As a demonstration this was impressive. Of course, Terasort is a highly CPU intensive environment which can be effectively parallelized, and utilizes cores very efficiently. Other benchmark results which include more IO intensive use of the Google Cloud Storage are necessary to confirm that the service is of universal value.

Wikibon also discussed whether Google would provide other data services to allow joining of corporate data with other Google-derived and provided datasets. Google indicated that they understood the potential value of this service and understood that other service providers were offering these services (e.g., Microsoft Azure). Wikibon expects that data services of this type will be introduced by Google.

There is no doubt that Google is seriously addressing the big data market, and wanting to compete seriously in the enterprise space. The Google network services, data replication services and encryption services reflect this drive to compete strongly with Amazon.

 

Article from JOHN FURRIER  @ SiliconANGLE

 

 

Hadoop Streaming Support for MongoDB

From MongoDB blog, 10gen announce it has some native data processing tools, such as the built-in Javascript-oriented MapReduce framework, and a new Aggregation Framework in MongoDB v2.2. That said, there will always be a need to decouple persistance and computational layers when working with Big Data.

Enter MongoDB+Hadoop: an adapter that allows Apache’s Hadoop platform to integrate with MongoDB.

Using this adapter, it is possible to use MongoDB as a real-time datastore for your application while shifting large aggregation, batch processing, and ETL workloads to a platform better suited for the task.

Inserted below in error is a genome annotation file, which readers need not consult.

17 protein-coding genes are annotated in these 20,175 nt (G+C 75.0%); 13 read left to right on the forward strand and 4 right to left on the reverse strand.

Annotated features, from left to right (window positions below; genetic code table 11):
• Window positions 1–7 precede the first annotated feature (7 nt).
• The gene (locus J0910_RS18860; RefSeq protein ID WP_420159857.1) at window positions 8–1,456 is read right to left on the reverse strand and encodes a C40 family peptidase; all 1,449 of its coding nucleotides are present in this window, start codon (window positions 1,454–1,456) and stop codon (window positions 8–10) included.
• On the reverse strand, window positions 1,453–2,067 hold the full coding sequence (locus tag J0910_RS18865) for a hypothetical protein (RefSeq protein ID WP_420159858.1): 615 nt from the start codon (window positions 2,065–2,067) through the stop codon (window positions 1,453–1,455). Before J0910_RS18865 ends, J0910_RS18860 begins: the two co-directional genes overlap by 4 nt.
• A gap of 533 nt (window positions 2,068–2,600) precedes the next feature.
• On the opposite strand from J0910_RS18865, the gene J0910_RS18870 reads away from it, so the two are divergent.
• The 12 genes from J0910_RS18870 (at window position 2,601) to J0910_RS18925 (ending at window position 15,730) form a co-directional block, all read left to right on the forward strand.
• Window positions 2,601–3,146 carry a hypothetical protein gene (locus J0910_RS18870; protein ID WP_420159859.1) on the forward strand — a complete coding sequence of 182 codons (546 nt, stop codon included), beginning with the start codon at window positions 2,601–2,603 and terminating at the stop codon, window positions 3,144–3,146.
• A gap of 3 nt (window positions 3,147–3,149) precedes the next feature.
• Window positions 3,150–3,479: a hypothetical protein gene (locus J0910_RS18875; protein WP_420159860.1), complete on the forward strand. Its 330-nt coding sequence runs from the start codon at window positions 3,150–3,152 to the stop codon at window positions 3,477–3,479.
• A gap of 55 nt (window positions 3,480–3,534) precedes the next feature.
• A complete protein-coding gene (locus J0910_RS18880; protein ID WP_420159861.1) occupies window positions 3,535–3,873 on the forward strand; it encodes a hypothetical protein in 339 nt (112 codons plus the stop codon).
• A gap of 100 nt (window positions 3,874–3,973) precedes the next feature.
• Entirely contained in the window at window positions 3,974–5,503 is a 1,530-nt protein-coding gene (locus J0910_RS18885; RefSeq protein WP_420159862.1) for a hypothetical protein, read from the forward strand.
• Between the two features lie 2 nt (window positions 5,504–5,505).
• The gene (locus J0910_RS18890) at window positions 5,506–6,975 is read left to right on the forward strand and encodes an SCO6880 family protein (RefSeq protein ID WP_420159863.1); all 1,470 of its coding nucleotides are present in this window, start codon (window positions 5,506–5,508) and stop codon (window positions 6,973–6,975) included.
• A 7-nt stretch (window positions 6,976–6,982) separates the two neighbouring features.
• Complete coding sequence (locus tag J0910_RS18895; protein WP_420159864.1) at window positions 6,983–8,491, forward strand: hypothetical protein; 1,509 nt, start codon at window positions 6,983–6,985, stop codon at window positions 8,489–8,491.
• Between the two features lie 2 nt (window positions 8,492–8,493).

Well, the engineers at 10gen have taken it one step further with the introduction of the streaming assembly for Mongo-Hadoop.

What does all that mean?

The streaming assembly lets you write MapReduce jobs in languages like Python, Ruby, and JavaScript instead of Java, making it easy for developers that are familiar with MongoDB and popular dynamic programing languages to leverage the power of Hadoop.

                    

It works like this:

Once a developer has Java installed and Hadoop ready to rock they download and build the adapter. With the adapter built, you compile the streaming assembly, load some data into Mongo, and get down to writing some MapReduce jobs.

The assembly streams data from MongoDB into Hadoop and back out again, running it through the mappers and reducers defined in a language you feel at home with. Cool right?

Ruby support was recently added and is particularly easy to get started with. Lets take a look at an example where we analyze twitter data.

Import some data into MongoDB from twitter:

curl https://stream.twitter.com/1/statuses/sample.json -u<login>:<password> | mongoimport -d twitter -c in
view rawimport.shThis Gist brought to you by GitHub.

Next, write a Mapper and save it in a file called mapper.rb:

#!/usr/bin/env ruby
require ‘mongo-hadoop’
MongoHadoop.map do |document|
  { :_id => document[‘user’][‘time_zone’], :count => 1 }
end
view rawmapper.rbThis Gist brought to you by GitHub.

Now, write a Reducer and save it in a file called reducer.rb:

#!/usr/bin/env ruby
require ‘mongo-hadoop’
MongoHadoop.reduce do |key, values|
  count = sum = 0
  values.each do |value|
    count += 1
    sum += value[‘num’]
  end
  { :_id => key, :average => sum / count }
end
view rawreducer.rbThis Gist brought to you by GitHub.

To run it all, create a shell script that executes hadoop with the streaming assembly jar and tells it how to find the mapper and reducer files as well as where to retrieve and store the data:

hadoop jar mongo-hadoop-streaming-assembly*.jar -mapper mapper.rb -reducer reducer.rb -inputURI mongodb://127.0.0.1/twitter.in -outputURI mongodb://127.0.0.1/twitter.out
view rawtwit.shThis Gist brought to you by GitHub.

Make them all executable by running chmod +x on the all the scripts and run twit.sh to have hadoop process the job.

Step by step Oracle NoSQL Database with Hadoop

From Oracle, a step by step article to play round Oracle NoSQL database with Hadoop.

Introduced in 2011, Oracle NoSQL Database is a highly available, highly scalable, key/value storage based (nonrelational) database that provides support for CRUD operations via a Java API. A related technology, the Hadoop MapReduce framework, provides a distributed environment for developing applications that process large quantities of data in parallel on large clusters.